19 May 2010
This content is tagged as Literature .
Central Otago writer Kyle Mewburn and Wellington illustrator Rachel Driscoll have won the country’s highest accolade in children’s literature, the New Zealand Post Children’s Book of the Year Award for their picture book, Old Hu-Hu.
The work, which is also published in te reo as Hū-Hū Koroheke translated by Kāterina Te Heikōkō Mataira, is described by New Zealand Post Children’s Book Awards judges’ convenor, Rosemary Tisdall as a beautifully and sensitively told story of the loss of a special friend, which helps to explain death and will reassure young children that the spirit of someone can still live on.
‘From the endpapers to the specially created font, this book is the complete package. It is a tender story that focuses on the positive aspects of growing old without succumbing to sentimentality.
‘Driscoll has also performed the amazing feat of making one of New Zealand’s ugliest insects into heroic and loveable ﬁgures,’ says Mrs Tisdall.
The Awards’ Te Reo Advisor, Paora Tibble said the text in Hū-Hū Koroheke was descriptive and rich in terms of the kupu (words), reflecting the original English version.
‘Dr Mataira could have written a ‘straight translation’, but she has created beautiful word pictures to complement the illustrations.’
Old Hu-Hu also took the Picture Book Category prize at a gala ceremony held in the Auckland Town Hall this evening.
The judging panel, which also included reviewer Trevor Agnew, and former journalist, now children’s bookshop co-owner, Ruth McIntyre collectively stated that it was a real privilege to have read such a wide cross-section of New Zealand books and commented that they were excited by the obvious effort made to raise the quality of publication.
‘New Zealand children’s writing is going from strength to strength with writers continuing to come up with original, challenging ideas. Several writers pulled out all the stops to create a real step up from their previous writing.
‘One sixth of the submissions were from new writers – and many of these first books were brilliant, showing enormous promise. We look forward to seeing many of them represented in the finalist list in future.’
Another picture book, The Wonky Donkey won the coveted 2010 Children’s Choice Award. This prize is much sought-after by authors as a true mark of their audience’s opinion. The hilarious, rhythmical story about a bad-tempered, braying mule, written by Craig Smith and illustrated by Katz Cowley, won by a clear majority this year.
The full list of Category Award winners and the Honour Award recipient in the 2010 New Zealand Post Children’s Book Awards are:
Picture Book Category Award and New Zealand Post Book of the Year
Old Hu-Hu by Kyle Mewburn, illustrated by Rachel Driscoll (Scholastic New Zealand)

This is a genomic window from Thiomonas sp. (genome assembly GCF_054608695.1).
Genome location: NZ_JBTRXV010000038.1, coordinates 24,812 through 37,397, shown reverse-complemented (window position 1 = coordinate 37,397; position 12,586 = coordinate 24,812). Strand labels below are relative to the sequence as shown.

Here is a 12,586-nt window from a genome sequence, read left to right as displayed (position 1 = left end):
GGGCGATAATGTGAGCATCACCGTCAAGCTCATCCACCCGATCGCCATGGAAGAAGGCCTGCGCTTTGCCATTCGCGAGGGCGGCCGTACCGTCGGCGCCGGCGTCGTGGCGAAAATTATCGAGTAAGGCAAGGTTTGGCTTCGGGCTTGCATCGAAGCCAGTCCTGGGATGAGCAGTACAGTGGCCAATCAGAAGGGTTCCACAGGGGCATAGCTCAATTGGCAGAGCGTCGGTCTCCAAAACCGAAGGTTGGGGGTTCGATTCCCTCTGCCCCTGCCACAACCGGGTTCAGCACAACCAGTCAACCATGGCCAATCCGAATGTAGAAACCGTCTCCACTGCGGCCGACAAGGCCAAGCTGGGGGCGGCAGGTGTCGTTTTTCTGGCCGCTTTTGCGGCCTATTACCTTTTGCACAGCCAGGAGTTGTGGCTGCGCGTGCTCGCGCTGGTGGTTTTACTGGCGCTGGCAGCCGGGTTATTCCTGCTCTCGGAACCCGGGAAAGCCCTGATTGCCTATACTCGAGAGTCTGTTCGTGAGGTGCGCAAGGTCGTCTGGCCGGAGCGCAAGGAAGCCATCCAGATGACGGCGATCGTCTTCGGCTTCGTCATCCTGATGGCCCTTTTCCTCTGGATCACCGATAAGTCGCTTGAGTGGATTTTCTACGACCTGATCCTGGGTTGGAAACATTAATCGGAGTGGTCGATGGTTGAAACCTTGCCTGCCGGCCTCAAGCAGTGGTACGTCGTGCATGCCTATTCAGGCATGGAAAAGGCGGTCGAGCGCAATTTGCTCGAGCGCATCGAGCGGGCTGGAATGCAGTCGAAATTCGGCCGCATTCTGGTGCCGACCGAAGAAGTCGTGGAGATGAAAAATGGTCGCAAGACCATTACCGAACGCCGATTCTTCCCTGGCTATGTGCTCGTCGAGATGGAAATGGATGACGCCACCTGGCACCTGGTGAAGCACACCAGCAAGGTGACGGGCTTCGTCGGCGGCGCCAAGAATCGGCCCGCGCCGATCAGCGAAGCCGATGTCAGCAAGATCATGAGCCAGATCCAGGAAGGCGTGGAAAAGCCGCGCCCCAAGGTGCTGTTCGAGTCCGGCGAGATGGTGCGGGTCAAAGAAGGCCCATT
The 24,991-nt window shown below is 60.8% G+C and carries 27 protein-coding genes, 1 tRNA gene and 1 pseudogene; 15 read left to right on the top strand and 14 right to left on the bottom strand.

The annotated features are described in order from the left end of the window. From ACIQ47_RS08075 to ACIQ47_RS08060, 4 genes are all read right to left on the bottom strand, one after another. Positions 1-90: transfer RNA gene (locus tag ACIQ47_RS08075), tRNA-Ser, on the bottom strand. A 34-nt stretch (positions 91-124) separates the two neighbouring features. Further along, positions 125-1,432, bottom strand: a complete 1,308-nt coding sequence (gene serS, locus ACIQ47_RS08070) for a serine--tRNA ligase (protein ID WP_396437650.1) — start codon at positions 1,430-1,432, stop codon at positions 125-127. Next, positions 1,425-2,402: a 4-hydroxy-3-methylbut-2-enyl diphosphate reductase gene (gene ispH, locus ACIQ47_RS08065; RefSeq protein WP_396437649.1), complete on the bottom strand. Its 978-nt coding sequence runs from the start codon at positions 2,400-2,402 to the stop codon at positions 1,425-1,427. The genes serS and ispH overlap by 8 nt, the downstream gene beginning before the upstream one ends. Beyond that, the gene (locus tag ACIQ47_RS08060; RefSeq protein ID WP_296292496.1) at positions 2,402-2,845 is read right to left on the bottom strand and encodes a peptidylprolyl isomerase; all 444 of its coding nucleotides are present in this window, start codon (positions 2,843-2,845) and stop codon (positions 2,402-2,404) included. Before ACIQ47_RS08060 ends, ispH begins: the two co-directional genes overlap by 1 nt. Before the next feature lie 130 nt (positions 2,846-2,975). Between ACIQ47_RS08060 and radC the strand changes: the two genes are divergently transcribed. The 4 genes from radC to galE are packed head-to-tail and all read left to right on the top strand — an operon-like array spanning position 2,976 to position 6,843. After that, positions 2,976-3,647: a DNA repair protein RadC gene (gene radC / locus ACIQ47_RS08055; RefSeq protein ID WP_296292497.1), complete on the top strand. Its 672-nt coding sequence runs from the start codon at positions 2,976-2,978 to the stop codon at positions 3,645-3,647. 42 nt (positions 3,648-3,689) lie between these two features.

Te reo edition: Hū-Hū Koroheke, translated by Kāterina Te Heikōkō Mataira (Scholastic New Zealand)
The Word Witch by Margaret Mahy, illustrated by David Elliot and edited by Tessa Duder (HarperCollins Publishers)
Non-fiction Category Award
E3 Call Home by Janet Hunt (Random House New Zealand)
Junior Fiction Category Award
The Loblolly Boy by James Norcliffe (Longacre Press)
Young Adult Fiction Category Award
Blood of the Lamb: The Crossing by Mandy Hager (Random House New Zealand)
Best First Book Award
The Bone Tiki by David Hair (HarperCollins Publishers)
Children’s Choice Award
The Wonky Donkey by Craig Smith, illustrated by Katz Cowley (Scholastic New Zealand)
Each Category Award winner received $7,500. The winner of the New Zealand Post Children’s Book of the Year Award took home an extra $7,500. The winner of the Best First Book Award and the Children’s Choice Award received prize money of $2,000 each.
An Honour Award was presented in the Picture Book Category this year. This Award is discretionary and is awarded in recognition of particular features in a book. The Honour Award recipient received $500.
New Zealand Post has been supporting the New Zealand Post Children’s Book Awards since 1997 to help promote literacy and literature throughout the country. The partnership has seen the Awards flourish, growing from strength to strength over the last decade. Working closely with Booksellers NZ, New Zealand Post and other dedicated segments of the community actively encourage New Zealand children to read and enjoy books. For those with limited access to new works, New Zealand Post also purchases and distributes books by the New Zealand Post Children’s Book Awards finalists through the Books in Homes programme each year.
The New Zealand Post Children’s Book Awards are also supported by Creative New Zealand and Book Tokens (NZ) Ltd and are administered by Booksellers NZ.
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